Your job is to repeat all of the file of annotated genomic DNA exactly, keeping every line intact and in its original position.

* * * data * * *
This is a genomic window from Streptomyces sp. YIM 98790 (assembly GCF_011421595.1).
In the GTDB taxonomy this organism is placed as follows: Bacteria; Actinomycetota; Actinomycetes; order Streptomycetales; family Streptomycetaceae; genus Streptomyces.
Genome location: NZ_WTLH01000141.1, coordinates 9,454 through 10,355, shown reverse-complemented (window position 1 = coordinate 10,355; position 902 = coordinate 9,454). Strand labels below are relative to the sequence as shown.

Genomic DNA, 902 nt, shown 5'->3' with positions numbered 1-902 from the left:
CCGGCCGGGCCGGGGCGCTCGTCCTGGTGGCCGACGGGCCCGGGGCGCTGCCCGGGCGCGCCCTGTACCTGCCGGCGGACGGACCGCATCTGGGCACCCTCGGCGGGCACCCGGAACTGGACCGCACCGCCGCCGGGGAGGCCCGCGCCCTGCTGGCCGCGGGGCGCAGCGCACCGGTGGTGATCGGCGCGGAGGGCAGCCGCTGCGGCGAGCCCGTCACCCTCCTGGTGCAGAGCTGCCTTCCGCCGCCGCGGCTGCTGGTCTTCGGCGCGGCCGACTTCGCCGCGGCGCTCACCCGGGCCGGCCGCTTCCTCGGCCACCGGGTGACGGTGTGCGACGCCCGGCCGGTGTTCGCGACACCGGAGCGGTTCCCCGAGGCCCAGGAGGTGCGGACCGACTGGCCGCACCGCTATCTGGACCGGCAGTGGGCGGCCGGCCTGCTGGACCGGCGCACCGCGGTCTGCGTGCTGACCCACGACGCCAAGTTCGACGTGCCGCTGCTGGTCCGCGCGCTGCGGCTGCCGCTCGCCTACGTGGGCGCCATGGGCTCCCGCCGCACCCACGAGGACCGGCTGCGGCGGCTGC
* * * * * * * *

This is a genomic window from Streptomyces sp. YIM 98790 (assembly GCF_011421595.1).
In the GTDB taxonomy this organism is placed as follows: Bacteria; Actinomycetota; Actinomycetes; order Streptomycetales; family Streptomycetaceae; genus Streptomyces.
Genome location: NZ_WTLH01000141.1, coordinates 9,454 through 10,355, shown reverse-complemented (window position 1 = coordinate 10,355; position 902 = coordinate 9,454). Strand labels below are relative to the sequence as shown.

Genomic DNA, 902 nt, shown 5'->3' with positions numbered 1-902 from the left:
CCGGCCGGGCCGGGGCGCTCGTCCTGGTGGCCGACGGGCCCGGGGCGCTGCCCGGGCGCGCCCTGTACCTGCCGGCGGACGGACCGCATCTGGGCACCCTCGGCGGGCACCCGGAACTGGACCGCACCGCCGCCGGGGAGGCCCGCGCCCTGCTGGCCGCGGGGCGCAGCGCACCGGTGGTGATCGGCGCGGAGGGCAGCCGCTGCGGCGAGCCCGTCACCCTCCTGGTGCAGAGCTGCCTTCCGCCGCCGCGGCTGCTGGTCTTCGGCGCGGCCGACTTCGCCGCGGCGCTCACCCGGGCCGGCCGCTTCCTCGGCCACCGGGTGACGGTGTGCGACGCCCGGCCGGTGTTCGCGACACCGGAGCGGTTCCCCGAGGCCCAGGAGGTGCGGACCGACTGGCCGCACCGCTATCTGGACCGGCAGTGGGCGGCCGGCCTGCTGGACCGGCGCACCGCGGTCTGCGTGCTGACCCACGACGCCAAGTTCGACGTGCCGCTGCTGGTCCGCGCGCTGCGGCTGCCGCTCGCCTACGTGGGCGCCATGGGCTCCCGCCGCACCCACGAGGACCGGCTGCGGCGGCTGC